One of the most important initiatives that the Children’s Services Network (CSN) launched was the County’s Wraparound program. I had learned about Wraparound from my participation in the California Alliance of Child & Family Services, and the work that EmQ, a peer agency located in the Bay Area, was doing to bring Wraparound to California. Early on, I was able to get staff from FCNI and Social Services to participate in some of the training EmQ was doing. At that time, Carol was the Chair of CSN and agreed to allow an executive from EmQ to do a presentation on Wraparound. Everyone was sold, and CSN launched a steering committee to create a Wraparound Plan to be submitted to the state under SB 163. Less than a year later, San Luis Obispo County was the third in California to officially launch Wraparound.
Commissioner Allen was especially supportive of this program, and made sure that the county agencies took full advantage of it, changing their default of sending kids to group homes out of county. Within a few years of its launch, the county was able to reduce group home placements by nearly 70%! It was through Carol’s insistence that Wraparound grew rapidly and became a state recognized model program.
In 2001, Carol retired after 20 years on the bench. In 2002, she and her husband, Jim, joined the Family Care Network’s Board of Directors. Unique to FCNI, they joined as a couple, counting as one vote. For the next 10 years we were blessed to have both of them serve with us. With her extraordinary background on the Juvenile and Family Court, Carol brought amazing knowledge, experience, and guidance to our Board. This was especially true as we pioneered new program opportunities and ideas.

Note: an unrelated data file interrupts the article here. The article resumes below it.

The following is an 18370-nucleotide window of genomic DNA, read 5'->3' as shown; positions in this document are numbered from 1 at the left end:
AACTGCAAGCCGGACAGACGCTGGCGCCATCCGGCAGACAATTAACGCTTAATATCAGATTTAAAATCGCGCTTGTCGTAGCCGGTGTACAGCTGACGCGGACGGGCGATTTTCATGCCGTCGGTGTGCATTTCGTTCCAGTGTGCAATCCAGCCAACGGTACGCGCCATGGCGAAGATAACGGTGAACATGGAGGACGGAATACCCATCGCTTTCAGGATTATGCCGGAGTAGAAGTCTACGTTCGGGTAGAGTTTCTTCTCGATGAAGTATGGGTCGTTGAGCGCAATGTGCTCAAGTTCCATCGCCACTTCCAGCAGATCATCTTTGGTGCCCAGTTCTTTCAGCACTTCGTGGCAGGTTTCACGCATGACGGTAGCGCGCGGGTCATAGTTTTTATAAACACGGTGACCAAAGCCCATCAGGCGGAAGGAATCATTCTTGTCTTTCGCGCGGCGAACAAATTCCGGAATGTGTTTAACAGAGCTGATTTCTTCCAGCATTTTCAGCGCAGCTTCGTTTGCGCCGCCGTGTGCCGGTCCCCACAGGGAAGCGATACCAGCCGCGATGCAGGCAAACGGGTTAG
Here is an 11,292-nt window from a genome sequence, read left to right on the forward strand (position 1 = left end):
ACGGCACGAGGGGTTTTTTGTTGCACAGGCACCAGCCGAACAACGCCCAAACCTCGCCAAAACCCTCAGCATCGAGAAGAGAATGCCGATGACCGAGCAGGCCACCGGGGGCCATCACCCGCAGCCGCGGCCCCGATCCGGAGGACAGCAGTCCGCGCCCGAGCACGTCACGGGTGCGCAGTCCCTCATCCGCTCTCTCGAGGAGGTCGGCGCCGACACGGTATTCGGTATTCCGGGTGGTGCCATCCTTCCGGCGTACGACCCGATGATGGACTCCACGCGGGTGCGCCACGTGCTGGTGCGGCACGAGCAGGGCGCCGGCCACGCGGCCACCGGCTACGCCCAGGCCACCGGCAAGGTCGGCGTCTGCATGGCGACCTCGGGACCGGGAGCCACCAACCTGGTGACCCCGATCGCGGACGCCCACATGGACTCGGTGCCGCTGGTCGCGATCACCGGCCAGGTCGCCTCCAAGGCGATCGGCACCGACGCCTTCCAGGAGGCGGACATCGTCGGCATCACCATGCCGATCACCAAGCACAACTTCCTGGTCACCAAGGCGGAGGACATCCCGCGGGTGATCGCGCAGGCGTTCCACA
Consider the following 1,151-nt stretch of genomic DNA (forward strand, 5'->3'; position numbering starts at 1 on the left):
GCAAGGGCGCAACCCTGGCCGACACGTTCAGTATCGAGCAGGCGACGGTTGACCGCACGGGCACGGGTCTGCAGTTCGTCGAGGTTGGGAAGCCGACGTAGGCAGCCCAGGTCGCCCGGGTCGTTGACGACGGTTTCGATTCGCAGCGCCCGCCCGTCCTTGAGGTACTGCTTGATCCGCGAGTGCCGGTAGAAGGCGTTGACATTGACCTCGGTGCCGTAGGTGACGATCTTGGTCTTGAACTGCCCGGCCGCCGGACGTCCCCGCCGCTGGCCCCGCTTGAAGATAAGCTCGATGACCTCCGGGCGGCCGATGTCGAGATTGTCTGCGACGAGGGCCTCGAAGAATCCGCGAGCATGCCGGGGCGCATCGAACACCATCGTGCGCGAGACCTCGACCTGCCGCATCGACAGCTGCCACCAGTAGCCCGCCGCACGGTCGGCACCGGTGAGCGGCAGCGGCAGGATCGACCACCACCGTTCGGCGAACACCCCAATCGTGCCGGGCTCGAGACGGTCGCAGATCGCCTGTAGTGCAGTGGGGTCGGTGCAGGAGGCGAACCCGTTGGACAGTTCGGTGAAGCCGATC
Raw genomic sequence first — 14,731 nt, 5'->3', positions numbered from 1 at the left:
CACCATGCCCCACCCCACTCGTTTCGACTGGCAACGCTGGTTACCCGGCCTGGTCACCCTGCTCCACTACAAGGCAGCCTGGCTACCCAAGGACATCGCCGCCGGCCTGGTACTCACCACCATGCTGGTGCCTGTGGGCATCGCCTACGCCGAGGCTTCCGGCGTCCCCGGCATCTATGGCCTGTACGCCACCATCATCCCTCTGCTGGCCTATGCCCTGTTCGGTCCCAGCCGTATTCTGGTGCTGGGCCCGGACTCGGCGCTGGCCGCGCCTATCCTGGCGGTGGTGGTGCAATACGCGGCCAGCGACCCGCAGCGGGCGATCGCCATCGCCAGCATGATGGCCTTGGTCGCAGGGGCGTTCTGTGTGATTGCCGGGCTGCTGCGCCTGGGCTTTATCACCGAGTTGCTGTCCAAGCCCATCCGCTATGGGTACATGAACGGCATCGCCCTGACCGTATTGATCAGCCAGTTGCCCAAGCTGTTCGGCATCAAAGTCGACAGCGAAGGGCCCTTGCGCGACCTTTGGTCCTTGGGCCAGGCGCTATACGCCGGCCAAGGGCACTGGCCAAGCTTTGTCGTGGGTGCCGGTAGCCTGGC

Carol’s contributions were extensive. For many years she reviewed all of our “incident reports” as required by state licensing and then reported back to the Board. We couldn’t have had a more qualified or experienced person doing this--she understood these kids and some had even appeared before her when she served on the bench. She also played a critical role in educating our Board members about the juvenile court system. And she helped us conduct a complete review and rewrite of our corporate bylaws, and so much more. The Allens hosted numerous Board retreats at their home, and substantially guided our emerging fundraising efforts with their wisdom and input.
For me, Carol was a wonderful counselor and mentor. She was extraordinarily wise, godly, thoughtful, and thorough. She always provided great guidance, asking tough questions and offering wise solutions. As you would expect from a judge, she really made one think and consider all options. And, she always remained gentle, caring, and passionate about the children, youth, and families in our care. To say the least, I was quite sad when she and Jim decided their tenure on our Board was over, but I was immensely appreciative and honored to have had their friendship, guidance, and wisdom.
At this time of Thanksgiving, the most important thing to be thankful for is our loved ones--our families and friends. I am so thankful for the opportunity to have known Carol Allen, and for her incredible character, integrity, and wisdom to have been shared with me. I know Carol is where she wanted to go, in the presence of the Lord, and that someday we will once again be together.